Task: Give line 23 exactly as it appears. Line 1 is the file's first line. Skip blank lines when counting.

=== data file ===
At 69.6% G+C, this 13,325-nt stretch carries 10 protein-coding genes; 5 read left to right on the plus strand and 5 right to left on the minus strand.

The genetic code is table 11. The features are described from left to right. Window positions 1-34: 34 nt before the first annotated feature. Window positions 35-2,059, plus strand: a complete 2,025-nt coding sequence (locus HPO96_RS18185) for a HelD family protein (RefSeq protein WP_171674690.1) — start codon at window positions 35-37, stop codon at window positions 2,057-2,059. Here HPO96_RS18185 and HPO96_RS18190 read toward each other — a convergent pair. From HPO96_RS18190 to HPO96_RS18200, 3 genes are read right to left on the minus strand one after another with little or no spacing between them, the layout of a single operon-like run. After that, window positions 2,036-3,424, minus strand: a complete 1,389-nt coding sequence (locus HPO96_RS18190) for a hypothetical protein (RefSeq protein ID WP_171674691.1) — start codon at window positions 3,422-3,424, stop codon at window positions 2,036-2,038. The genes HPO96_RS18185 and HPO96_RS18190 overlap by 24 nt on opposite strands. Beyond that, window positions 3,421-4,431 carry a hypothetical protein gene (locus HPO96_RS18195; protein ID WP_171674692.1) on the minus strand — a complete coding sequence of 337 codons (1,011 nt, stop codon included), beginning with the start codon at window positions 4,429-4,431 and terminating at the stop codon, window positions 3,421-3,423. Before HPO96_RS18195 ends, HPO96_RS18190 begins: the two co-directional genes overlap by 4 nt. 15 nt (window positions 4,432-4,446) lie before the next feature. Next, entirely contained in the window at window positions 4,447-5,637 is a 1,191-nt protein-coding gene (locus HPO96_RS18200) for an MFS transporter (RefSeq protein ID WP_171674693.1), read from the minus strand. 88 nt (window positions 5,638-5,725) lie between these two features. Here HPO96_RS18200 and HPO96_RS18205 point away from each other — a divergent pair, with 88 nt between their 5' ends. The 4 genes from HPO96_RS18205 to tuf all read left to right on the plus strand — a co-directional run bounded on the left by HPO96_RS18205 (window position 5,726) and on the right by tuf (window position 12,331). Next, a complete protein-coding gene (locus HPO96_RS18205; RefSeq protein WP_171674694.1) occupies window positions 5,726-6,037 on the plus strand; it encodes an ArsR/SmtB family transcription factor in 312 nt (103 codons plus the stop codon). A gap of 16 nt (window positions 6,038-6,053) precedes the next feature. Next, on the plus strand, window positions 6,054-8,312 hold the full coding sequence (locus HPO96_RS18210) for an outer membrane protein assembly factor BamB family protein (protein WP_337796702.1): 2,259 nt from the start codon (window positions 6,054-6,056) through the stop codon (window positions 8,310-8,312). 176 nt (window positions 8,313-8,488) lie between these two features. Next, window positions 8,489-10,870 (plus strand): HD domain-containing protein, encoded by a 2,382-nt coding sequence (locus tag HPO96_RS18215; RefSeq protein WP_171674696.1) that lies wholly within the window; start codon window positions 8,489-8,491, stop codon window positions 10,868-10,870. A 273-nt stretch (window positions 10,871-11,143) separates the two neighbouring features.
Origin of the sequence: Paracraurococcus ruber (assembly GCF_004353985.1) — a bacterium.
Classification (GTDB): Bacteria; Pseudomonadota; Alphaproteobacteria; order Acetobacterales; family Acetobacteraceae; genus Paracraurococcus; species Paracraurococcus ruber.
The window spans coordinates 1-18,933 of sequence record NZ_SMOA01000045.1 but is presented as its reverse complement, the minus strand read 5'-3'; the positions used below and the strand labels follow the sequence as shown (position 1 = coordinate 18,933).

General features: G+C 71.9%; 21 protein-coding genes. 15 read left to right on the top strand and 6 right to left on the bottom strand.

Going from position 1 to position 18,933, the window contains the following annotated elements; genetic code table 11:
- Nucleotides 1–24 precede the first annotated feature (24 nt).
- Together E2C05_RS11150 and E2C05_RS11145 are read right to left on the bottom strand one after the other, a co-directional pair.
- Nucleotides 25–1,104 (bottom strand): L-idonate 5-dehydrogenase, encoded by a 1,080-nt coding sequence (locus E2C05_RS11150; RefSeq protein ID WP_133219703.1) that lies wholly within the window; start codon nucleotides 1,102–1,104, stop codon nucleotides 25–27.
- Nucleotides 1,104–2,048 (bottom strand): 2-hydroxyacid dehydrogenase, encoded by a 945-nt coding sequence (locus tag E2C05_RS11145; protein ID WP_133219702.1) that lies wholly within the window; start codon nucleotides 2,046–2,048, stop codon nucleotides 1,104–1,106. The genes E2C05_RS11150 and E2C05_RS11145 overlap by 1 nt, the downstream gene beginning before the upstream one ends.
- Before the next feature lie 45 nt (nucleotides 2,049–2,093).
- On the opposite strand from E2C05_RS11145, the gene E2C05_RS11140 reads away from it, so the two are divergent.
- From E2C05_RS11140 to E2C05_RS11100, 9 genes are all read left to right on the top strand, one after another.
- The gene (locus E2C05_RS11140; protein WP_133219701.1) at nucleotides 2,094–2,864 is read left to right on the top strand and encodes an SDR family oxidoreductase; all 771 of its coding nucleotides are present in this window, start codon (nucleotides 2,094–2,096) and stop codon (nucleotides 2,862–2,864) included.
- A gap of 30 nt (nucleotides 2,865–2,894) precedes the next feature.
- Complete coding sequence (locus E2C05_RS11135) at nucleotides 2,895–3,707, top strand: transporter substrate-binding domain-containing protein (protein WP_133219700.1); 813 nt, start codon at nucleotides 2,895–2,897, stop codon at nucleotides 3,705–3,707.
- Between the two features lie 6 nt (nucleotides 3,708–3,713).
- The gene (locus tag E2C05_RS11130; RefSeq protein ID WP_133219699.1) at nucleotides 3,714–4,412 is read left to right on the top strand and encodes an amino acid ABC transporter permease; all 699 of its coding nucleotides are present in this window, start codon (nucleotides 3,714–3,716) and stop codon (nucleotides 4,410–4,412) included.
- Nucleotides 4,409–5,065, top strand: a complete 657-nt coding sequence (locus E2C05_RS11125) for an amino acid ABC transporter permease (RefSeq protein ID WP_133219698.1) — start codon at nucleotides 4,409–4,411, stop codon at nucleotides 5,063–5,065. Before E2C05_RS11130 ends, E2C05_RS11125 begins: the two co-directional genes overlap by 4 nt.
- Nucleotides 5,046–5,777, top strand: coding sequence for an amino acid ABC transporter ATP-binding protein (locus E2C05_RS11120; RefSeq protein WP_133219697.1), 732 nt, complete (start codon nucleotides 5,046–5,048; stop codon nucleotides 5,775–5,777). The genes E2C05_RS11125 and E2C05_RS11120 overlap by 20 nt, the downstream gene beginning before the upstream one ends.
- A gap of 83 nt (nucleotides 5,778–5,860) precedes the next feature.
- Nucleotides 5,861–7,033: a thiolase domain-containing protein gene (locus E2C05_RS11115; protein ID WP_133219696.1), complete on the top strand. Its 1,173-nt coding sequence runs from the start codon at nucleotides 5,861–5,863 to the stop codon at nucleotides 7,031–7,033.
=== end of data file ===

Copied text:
- Nucleotides 5,861–7,033: a thiolase domain-containing protein gene (locus E2C05_RS11115; protein ID WP_133219696.1), complete on the top strand. Its 1,173-nt coding sequence runs from the start codon at nucleotides 5,861–5,863 to the stop codon at nucleotides 7,031–7,033.